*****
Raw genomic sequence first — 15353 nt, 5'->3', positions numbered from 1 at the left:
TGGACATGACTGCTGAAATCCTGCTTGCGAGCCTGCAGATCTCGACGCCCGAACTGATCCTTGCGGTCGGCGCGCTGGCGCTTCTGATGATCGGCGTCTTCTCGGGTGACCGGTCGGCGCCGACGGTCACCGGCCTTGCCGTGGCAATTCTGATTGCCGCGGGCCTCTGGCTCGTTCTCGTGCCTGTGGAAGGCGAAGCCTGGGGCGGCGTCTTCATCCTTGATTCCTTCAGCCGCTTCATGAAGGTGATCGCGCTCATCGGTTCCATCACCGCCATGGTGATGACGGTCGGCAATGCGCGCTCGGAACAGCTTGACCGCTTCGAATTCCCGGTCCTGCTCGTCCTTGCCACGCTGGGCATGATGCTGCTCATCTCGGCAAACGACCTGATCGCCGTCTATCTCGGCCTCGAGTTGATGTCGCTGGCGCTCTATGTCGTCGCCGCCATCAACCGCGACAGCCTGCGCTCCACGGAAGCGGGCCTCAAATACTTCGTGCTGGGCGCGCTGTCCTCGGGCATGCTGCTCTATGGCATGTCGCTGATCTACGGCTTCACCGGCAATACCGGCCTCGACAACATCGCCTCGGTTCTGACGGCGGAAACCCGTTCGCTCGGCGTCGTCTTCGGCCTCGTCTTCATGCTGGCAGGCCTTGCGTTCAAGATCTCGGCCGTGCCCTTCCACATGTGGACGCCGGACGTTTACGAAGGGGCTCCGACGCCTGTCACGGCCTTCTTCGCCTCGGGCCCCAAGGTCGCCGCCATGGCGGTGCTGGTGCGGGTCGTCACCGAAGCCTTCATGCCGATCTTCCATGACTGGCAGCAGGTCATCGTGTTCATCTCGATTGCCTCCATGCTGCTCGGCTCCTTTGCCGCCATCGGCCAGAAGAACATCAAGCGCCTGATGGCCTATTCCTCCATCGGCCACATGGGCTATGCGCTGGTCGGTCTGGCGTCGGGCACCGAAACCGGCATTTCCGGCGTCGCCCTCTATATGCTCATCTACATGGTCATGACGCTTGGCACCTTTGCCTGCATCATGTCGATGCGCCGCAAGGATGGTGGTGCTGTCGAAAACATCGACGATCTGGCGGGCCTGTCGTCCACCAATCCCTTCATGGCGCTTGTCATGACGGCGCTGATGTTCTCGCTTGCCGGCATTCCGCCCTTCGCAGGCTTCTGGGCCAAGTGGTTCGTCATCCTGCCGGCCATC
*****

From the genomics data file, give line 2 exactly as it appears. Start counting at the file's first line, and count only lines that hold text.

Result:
TGGACATGACTGCTGAAATCCTGCTTGCGAGCCTGCAGATCTCGACGCCCGAACTGATCCTTGCGGTCGGCGCGCTGGCGCTTCTGATGATCGGCGTCTTCTCGGGTGACCGGTCGGCGCCGACGGTCACCGGCCTTGCCGTGGCAATTCTGATTGCCGCGGGCCTCTGGCTCGTTCTCGTGCCTGTGGAAGGCGAAGCCTGGGGCGGCGTCTTCATCCTTGATTCCTTCAGCCGCTTCATGAAGGTGATCGCGCTCATCGGTTCCATCACCGCCATGGTGATGACGGTCGGCAATGCGCGCTCGGAACAGCTTGACCGCTTCGAATTCCCGGTCCTGCTCGTCCTTGCCACGCTGGGCATGATGCTGCTCATCTCGGCAAACGACCTGATCGCCGTCTATCTCGGCCTCGAGTTGATGTCGCTGGCGCTCTATGTCGTCGCCGCCATCAACCGCGACAGCCTGCGCTCCACGGAAGCGGGCCTCAAATACTTCGTGCTGGGCGCGCTGTCCTCGGGCATGCTGCTCTATGGCATGTCGCTGATCTACGGCTTCACCGGCAATACCGGCCTCGACAACATCGCCTCGGTTCTGACGGCGGAAACCCGTTCGCTCGGCGTCGTCTTCGGCCTCGTCTTCATGCTGGCAGGCCTTGCGTTCAAGATCTCGGCCGTGCCCTTCCACATGTGGACGCCGGACGTTTACGAAGGGGCTCCGACGCCTGTCACGGCCTTCTTCGCCTCGGGCCCCAAGGTCGCCGCCATGGCGGTGCTGGTGCGGGTCGTCACCGAAGCCTTCATGCCGATCTTCCATGACTGGCAGCAGGTCATCGTGTTCATCTCGATTGCCTCCATGCTGCTCGGCTCCTTTGCCGCCATCGGCCAGAAGAACATCAAGCGCCTGATGGCCTATTCCTCCATCGGCCACATGGGCTATGCGCTGGTCGGTCTGGCGTCGGGCACCGAAACCGGCATTTCCGGCGTCGCCCTCTATATGCTCATCTACATGGTCATGACGCTTGGCACCTTTGCCTGCATCATGTCGATGCGCCGCAAGGATGGTGGTGCTGTCGAAAACATCGACGATCTGGCGGGCCTGTCGTCCACCAATCCCTTCATGGCGCTTGTCATGACGGCGCTGATGTTCTCGCTTGCCGGCATTCCGCCCTTCGCAGGCTTCTGGGCCAAGTGGTTCGTCATCCTGCCGGCCATC